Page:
Opinion: When was chivalry alive?

Courtney Kerrigan

There are these predetermined expectations placed on men at a young age, and we, as women, build on that.

That’s why we think men should be able to read our minds. Being the sensitive people we all want them to be, we expect men to know that we’re on our periods and don’t want to be bothered. So when you ask us a question, we snap at you.

Or that the silent treatment means you should notice we’re pissed, and subsequently ask us what’s wrong in a soothing and understanding way.

If you have an issue with your man, just tell him … in a calm tone rather than a judgmental and angry one. Chances are, there was just a miscommunication in the relationship.

And, as I always try to mention, not every woman has those expectations, and some guys are sensitive creatures that try to uphold some sense of chivalry. But women need to stop expecting that. This is the 21st century — and as a close friend of mine pointed out, chivalry is kind of an added perk these days.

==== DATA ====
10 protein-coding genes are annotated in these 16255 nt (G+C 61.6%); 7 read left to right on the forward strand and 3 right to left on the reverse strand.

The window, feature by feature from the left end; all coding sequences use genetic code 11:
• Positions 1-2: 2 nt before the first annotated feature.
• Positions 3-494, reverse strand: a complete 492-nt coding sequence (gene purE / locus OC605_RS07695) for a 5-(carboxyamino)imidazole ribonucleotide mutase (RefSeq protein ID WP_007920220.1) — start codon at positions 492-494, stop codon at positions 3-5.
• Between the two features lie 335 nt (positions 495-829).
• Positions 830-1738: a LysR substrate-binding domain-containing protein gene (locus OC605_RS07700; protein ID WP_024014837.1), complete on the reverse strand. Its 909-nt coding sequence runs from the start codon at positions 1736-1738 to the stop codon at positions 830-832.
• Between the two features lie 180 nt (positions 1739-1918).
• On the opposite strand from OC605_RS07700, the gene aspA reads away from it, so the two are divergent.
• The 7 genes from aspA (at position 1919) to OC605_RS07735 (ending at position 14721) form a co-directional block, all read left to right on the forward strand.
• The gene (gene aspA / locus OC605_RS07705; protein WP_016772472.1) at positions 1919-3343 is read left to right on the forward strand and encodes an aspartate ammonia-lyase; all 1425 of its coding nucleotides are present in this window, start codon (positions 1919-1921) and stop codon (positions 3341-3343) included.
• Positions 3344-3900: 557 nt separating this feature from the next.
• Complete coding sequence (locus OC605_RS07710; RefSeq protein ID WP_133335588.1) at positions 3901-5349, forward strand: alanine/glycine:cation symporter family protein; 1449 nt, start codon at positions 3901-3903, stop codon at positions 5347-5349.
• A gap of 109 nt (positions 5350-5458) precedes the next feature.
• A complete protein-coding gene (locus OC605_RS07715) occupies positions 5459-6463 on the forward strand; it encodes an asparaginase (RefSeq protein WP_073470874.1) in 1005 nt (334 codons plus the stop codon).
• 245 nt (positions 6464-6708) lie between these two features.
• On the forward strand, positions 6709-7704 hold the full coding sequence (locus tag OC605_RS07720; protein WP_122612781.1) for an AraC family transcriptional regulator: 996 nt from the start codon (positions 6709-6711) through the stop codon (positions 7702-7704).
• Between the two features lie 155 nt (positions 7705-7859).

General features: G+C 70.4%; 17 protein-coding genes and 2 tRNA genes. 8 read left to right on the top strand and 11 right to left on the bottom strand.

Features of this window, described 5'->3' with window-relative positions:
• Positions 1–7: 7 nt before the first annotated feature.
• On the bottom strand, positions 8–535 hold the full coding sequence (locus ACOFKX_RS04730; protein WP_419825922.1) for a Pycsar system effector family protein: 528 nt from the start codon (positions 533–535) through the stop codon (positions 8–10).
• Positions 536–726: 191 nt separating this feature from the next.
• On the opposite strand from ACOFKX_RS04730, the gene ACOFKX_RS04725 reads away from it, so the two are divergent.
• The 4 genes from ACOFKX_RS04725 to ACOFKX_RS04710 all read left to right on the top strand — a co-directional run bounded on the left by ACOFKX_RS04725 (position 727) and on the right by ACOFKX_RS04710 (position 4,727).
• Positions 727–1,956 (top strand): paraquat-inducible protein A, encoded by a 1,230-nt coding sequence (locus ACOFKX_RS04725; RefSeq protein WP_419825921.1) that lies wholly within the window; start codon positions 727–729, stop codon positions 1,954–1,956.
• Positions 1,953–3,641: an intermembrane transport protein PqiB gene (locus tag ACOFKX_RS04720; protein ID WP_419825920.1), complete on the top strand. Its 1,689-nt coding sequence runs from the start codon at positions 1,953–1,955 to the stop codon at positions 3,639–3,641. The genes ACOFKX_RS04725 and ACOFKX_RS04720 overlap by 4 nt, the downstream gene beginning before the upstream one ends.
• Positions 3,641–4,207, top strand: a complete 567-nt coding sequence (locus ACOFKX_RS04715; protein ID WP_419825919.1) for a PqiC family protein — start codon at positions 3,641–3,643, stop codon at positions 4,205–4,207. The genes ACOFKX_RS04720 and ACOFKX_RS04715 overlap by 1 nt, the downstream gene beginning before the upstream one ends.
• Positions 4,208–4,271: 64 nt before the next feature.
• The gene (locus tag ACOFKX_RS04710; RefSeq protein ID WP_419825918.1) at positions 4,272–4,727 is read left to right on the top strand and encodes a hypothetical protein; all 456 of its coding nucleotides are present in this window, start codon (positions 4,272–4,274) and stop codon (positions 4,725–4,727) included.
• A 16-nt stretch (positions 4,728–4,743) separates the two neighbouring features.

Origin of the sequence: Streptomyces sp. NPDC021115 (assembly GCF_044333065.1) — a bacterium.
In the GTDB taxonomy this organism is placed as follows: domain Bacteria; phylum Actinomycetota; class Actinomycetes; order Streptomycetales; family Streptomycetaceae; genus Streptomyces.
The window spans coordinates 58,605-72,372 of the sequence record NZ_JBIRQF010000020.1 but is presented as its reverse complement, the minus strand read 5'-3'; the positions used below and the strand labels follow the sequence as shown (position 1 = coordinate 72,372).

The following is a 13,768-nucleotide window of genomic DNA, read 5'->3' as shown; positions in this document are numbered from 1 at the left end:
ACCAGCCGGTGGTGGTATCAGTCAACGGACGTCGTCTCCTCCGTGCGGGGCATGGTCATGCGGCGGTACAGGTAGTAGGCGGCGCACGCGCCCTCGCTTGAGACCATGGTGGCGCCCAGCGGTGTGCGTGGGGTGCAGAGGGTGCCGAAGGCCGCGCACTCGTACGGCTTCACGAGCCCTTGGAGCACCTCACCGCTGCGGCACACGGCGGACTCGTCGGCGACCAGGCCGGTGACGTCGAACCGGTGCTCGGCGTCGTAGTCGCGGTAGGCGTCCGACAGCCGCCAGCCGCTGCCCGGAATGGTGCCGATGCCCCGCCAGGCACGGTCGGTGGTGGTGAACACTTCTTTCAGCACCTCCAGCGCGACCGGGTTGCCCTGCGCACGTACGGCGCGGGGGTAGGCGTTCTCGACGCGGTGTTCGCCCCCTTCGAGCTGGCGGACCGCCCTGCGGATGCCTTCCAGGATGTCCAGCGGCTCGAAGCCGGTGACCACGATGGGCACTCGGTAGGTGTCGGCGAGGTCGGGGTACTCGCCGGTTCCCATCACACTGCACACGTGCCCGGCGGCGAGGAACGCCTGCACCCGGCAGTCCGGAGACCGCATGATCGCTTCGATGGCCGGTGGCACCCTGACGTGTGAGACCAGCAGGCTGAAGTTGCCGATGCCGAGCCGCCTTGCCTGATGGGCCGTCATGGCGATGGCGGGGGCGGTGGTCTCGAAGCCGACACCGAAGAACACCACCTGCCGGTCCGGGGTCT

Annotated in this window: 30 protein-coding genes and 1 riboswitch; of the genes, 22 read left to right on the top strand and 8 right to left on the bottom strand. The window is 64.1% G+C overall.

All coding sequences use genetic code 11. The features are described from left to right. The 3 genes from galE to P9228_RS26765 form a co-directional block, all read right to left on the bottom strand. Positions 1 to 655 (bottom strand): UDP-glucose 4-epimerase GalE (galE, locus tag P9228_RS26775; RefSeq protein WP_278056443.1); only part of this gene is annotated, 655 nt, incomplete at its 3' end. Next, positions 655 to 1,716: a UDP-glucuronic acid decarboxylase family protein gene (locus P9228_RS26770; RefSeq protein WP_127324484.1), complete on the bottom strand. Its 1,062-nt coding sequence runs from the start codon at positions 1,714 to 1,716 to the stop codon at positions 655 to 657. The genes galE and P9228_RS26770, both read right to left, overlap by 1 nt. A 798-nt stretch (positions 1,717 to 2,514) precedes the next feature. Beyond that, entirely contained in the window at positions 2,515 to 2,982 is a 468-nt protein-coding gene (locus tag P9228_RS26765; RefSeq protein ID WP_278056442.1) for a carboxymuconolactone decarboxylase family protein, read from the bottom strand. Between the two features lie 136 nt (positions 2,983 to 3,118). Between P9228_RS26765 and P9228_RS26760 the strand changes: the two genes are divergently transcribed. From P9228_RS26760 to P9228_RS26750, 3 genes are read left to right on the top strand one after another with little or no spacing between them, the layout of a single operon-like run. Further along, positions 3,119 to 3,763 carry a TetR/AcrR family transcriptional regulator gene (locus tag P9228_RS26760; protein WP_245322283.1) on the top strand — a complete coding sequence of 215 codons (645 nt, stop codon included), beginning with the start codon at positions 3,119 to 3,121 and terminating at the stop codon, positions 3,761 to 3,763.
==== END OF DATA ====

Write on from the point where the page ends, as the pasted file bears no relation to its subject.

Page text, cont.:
Men and women, in context, are now looked at as equals and are open to the same opportunities. And that balloons outside of the workplace into our private lives.

If a guy doesn’t open every door for you, it shouldn’t be a big deal, but if he does, that’s an added perk.

I’d like to think that most every guy is a gentleman, but if he isn’t, it shouldn’t be a deal breaker.

Love isn’t a science, and relationships don’t have formulas to them. There isn’t a consistent result when you plug in the same numbers.